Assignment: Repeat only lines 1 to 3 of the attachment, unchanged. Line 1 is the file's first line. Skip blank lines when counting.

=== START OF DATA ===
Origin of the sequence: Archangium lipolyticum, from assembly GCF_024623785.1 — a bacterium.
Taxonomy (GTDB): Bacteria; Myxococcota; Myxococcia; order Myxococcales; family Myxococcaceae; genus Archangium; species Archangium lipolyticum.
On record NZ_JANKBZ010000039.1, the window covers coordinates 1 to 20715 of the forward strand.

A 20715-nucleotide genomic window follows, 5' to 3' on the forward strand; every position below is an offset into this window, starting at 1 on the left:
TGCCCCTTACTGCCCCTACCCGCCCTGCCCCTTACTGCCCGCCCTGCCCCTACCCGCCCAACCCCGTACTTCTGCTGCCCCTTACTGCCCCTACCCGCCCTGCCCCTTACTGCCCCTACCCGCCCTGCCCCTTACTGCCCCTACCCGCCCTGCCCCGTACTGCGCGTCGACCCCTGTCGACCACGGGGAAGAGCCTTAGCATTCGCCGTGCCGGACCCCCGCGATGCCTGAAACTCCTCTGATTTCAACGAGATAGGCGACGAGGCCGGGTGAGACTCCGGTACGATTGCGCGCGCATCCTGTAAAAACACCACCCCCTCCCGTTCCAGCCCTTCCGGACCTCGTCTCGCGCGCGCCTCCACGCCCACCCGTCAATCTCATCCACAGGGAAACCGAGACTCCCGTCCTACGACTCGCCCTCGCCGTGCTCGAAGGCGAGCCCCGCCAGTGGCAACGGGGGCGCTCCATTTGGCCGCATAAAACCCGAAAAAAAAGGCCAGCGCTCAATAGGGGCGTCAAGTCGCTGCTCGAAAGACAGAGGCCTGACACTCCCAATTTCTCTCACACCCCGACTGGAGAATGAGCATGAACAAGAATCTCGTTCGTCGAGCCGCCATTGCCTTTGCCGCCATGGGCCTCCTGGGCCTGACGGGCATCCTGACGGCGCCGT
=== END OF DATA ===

Origin of the sequence: Archangium lipolyticum, from assembly GCF_024623785.1 — a bacterium.
Taxonomy (GTDB): Bacteria; Myxococcota; Myxococcia; order Myxococcales; family Myxococcaceae; genus Archangium; species Archangium lipolyticum.
On record NZ_JANKBZ010000039.1, the window covers coordinates 1 to 20715 of the forward strand.